Cloud enablement

Clouds Gathering: It's Consolidation Time

10:45 AM -- Mid-July isn't the usual time for big news, but then cloud isn't the usual market these days. As it turns out, Tuesday was a big news day for cloud.

On top of the Citrix Systems Inc. (Nasdaq: CTXS)-Cloud.com Inc. deal came VMware Inc. (NYSE: VMW)'s announcement of its new cloud infrastructure capabilities, designed to address some of the key challenges the virtualization company faces in stretching its reach into cloud.

After most of the cloud M&A activity seemed focused on the communications service providers' efforts to buy up cloud players, the summer has been a vendor event, kicked off by Microsoft Corp. (Nasdaq: MSFT) and HP Inc. (NYSE: HPQ). (See VMware Unveils Cloud Infrastructure, Microsoft Calls On Telcos for Office 365 and HP Makes Big Cloud Claims.)

"The fact that VMWare announces updates to its cloud stack the same day Citrix announces its acquisition of Cloud.com just confirms the cloud race is still on," says Heavy Reading analyst Sarah Wallace. "Not only has VMWare beefed up storage with this upgrade, but security as well, an area that causes some to be hesitant about cloud services. And, since VMWare has upgraded its stack but still kept the product price about the same [as a product bundle], it may add to its appeal."

In the wake of his company's acquisition by Citrix, Cloud.com's CMO Peder Ulander speculated that the market for cloud infrastructure -- the layer between virtualization and the applications themselves -- is going to boil down to a handful of larger companies, some of whom see that critical layer as part of a much larger solution.

In fact, he believes the market may well come down to companies that use VMWare, those that use Microsoft and those that opt for an open-source approach. And it's in the latter category that Citrix/Cloud.com plans to shine, Ulander says, as both companies have been committed to OpenStack as the industry's best approach.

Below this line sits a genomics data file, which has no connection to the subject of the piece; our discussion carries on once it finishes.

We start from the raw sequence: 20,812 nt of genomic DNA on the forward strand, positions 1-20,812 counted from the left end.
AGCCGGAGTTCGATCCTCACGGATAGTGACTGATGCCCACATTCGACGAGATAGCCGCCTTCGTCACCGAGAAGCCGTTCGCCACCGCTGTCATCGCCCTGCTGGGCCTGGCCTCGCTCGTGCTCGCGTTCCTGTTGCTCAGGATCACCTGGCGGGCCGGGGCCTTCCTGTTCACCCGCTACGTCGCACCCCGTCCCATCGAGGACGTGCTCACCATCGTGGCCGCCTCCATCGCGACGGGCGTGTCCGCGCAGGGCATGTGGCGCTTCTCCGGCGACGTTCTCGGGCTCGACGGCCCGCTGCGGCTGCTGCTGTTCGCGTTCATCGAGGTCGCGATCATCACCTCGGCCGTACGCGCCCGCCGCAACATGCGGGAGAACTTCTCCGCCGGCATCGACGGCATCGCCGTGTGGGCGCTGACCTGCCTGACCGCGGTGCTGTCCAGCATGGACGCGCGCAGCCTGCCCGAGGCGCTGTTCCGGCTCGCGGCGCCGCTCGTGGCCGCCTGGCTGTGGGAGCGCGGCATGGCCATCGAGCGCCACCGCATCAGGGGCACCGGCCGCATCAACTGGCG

I'm not sure it will shake out that neatly anytime soon -- there are still IT giants who want a big stake of this market. But I do think this will be the summer when vendor cloud plans are set, and as with most telecom markets, only a few solutions are likely to survive.

— Carol Wilson, Chief Editor, Events, Light Reading

stevecrawf 12/5/2012 | 4:59:26 PM
re: Clouds Gathering: It's Consolidation Time

Certainly there is a lot of interest in offering infrastructure as a service, and I agree that we're going to see a shake-out where the industry will boil down to a handful of providers.

Why? Because the margins offered by many of these providers are razor-thin, which in part is driven by behemoths such as Amazon who have vast scales of economies.

We work with a number of telcos and distributors who use Jamcracker's platform and pre-integrated ecosystem of cloud service providers so that they can offer their customers more value-added services (for retention on core services as well as net new customer acquisition.

However we generally try to steer them away from offering only IaaS, because of the margin and commoditization issues.  But IaaS is a great offering when it is part of a broader catalog of cloud offerings that include infrastructure, collaboration, messaging, security, applications (SaaS), etc.

The results are very compelling for telcos who take this path.  As an example, telcos we've been working with typically see a 65% greater retention rate for broadband customers who purchase different cloud services, and over a 20% take-away for businesses who are using a competitor's broadband but purchase cloud services.


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